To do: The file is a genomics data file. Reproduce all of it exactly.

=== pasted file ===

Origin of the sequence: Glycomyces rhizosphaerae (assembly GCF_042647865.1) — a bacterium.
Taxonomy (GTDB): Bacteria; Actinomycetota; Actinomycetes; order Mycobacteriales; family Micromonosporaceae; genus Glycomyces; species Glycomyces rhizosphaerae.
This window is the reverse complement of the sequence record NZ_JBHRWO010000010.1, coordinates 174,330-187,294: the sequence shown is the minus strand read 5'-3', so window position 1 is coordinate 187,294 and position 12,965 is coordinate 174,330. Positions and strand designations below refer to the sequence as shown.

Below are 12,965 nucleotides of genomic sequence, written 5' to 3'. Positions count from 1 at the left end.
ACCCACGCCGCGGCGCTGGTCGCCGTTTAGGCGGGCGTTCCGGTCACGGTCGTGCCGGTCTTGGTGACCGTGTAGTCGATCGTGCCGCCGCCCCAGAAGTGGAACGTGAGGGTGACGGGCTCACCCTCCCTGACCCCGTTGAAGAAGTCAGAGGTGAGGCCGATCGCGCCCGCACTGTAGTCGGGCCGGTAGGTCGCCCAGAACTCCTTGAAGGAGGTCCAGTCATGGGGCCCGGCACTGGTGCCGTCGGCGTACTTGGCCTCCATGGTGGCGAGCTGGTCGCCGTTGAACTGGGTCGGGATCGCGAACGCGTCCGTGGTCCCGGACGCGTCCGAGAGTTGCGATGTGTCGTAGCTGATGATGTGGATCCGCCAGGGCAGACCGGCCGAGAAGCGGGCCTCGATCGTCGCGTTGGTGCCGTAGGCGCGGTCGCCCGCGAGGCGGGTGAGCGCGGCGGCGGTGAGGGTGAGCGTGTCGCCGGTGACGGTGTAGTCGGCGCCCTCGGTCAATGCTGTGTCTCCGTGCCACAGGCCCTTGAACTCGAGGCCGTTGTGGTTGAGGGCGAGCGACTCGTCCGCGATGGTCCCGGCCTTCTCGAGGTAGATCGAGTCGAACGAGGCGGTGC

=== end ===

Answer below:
Origin of the sequence: Glycomyces rhizosphaerae (assembly GCF_042647865.1) — a bacterium.
Taxonomy (GTDB): Bacteria; Actinomycetota; Actinomycetes; order Mycobacteriales; family Micromonosporaceae; genus Glycomyces; species Glycomyces rhizosphaerae.
This window is the reverse complement of the sequence record NZ_JBHRWO010000010.1, coordinates 174,330-187,294: the sequence shown is the minus strand read 5'-3', so window position 1 is coordinate 187,294 and position 12,965 is coordinate 174,330. Positions and strand designations below refer to the sequence as shown.

Below are 12,965 nucleotides of genomic sequence, written 5' to 3'. Positions count from 1 at the left end.
ACCCACGCCGCGGCGCTGGTCGCCGTTTAGGCGGGCGTTCCGGTCACGGTCGTGCCGGTCTTGGTGACCGTGTAGTCGATCGTGCCGCCGCCCCAGAAGTGGAACGTGAGGGTGACGGGCTCACCCTCCCTGACCCCGTTGAAGAAGTCAGAGGTGAGGCCGATCGCGCCCGCACTGTAGTCGGGCCGGTAGGTCGCCCAGAACTCCTTGAAGGAGGTCCAGTCATGGGGCCCGGCACTGGTGCCGTCGGCGTACTTGGCCTCCATGGTGGCGAGCTGGTCGCCGTTGAACTGGGTCGGGATCGCGAACGCGTCCGTGGTCCCGGACGCGTCCGAGAGTTGCGATGTGTCGTAGCTGATGATGTGGATCCGCCAGGGCAGACCGGCCGAGAAGCGGGCCTCGATCGTCGCGTTGGTGCCGTAGGCGCGGTCGCCCGCGAGGCGGGTGAGCGCGGCGGCGGTGAGGGTGAGCGTGTCGCCGGTGACGGTGTAGTCGGCGCCCTCGGTCAATGCTGTGTCTCCGTGCCACAGGCCCTTGAACTCGAGGCCGTTGTGGTTGAGGGCGAGCGACTCGTCCGCGATGGTCCCGGCCTTCTCGAGGTAGATCGAGTCGAACGAGGCGGTGC